Smoking pregnancy risks are cumulative, researchers say

The more cigarettes women smoke during their reproductive years, the higher the risks of pregnancy complications, new research shows.

The same is true for passive smokers, with those who are regularly exposed to the smoke of others more likely to suffer miscarriages and stillbirths than those who only occasionally inhale smoke from the cigarettes used by friends, colleagues and relatives.

Researchers from a number of universities analysed the historical data of over 80,000 American women in an attempt to better understand the links between tobacco consumption and pregnancy, reports.

According to the results, those who are active smokers during their childbearing years are 16 per cent more likely to suffer miscarriages than those who don't smoke at all. Long periods (more than a decade) of regular exposure to second-hand smoke also heightened the risk by 17 per cent.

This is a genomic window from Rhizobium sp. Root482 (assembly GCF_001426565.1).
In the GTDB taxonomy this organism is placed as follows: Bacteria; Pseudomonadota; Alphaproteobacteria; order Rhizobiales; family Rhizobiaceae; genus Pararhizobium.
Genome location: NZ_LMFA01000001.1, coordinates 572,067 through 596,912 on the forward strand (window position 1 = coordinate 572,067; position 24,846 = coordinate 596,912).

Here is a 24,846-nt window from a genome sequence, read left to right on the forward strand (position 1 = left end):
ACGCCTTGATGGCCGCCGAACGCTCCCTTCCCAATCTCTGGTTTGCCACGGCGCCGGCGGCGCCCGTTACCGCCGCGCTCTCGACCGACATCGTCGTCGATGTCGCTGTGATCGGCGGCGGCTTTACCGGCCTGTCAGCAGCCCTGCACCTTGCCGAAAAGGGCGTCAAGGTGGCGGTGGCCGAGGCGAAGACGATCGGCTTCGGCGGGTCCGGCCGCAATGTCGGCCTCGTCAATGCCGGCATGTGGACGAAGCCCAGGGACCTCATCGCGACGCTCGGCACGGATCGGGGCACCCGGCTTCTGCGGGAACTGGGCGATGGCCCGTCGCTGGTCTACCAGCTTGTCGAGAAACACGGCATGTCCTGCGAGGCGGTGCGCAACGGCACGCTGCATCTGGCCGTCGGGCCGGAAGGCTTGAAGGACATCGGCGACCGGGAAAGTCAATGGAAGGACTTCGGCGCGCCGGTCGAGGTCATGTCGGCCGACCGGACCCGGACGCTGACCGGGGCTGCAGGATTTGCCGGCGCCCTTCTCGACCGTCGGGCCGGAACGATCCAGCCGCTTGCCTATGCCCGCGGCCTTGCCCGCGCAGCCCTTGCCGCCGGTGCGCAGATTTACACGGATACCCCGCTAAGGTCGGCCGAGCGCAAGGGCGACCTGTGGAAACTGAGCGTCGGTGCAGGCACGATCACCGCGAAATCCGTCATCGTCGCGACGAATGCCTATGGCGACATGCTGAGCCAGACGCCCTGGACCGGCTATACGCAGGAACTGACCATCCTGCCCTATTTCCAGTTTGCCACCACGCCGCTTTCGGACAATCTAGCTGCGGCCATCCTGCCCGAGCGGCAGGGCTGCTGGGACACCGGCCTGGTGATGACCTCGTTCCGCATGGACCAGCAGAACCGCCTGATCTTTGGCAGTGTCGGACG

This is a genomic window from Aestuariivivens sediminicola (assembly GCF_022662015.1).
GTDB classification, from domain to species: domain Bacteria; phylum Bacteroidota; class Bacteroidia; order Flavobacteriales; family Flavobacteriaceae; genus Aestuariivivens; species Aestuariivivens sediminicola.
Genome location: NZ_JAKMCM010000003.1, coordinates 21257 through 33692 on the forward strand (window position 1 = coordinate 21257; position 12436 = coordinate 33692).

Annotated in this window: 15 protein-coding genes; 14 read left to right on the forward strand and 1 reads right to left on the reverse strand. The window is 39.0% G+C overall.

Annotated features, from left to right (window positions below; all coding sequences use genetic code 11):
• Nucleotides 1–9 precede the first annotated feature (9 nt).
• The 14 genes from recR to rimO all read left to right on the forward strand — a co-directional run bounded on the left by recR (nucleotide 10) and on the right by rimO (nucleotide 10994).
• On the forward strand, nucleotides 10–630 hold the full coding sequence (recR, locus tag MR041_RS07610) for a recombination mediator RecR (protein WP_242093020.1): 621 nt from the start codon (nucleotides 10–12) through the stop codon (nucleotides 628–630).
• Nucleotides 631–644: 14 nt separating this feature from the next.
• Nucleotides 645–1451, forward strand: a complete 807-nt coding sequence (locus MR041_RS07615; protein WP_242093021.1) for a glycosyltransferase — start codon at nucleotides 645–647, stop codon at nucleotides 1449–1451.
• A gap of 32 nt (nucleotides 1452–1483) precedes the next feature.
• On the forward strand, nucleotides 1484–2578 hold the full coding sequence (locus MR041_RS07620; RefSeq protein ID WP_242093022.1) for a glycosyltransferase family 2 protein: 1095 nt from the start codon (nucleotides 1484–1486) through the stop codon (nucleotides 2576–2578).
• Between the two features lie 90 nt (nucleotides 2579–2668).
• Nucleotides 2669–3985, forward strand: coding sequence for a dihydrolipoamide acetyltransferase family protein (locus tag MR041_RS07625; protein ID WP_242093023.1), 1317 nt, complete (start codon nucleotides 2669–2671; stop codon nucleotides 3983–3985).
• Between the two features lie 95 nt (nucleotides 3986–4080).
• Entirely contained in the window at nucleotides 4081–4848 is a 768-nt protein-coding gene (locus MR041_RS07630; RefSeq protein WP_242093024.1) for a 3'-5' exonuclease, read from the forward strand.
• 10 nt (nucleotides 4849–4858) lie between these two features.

The authors of the report, which was published in the Tobacco Control journal, were quoted by as saying: "In this study, active smoking was associated with spontaneous abortion (miscarriage), stillbirth and tubal ectopic pregnancy with a significant dose-response trend.

"Second-hand exposure to never-smoking women at the highest levels was also associated with all three adverse pregnancy outcomes with significant dose-response trends."

Long-term passive smokers are also 55 per cent more likely to give birth to a stillborn child, with the risk just 44 per cent higher for those who smoke directly.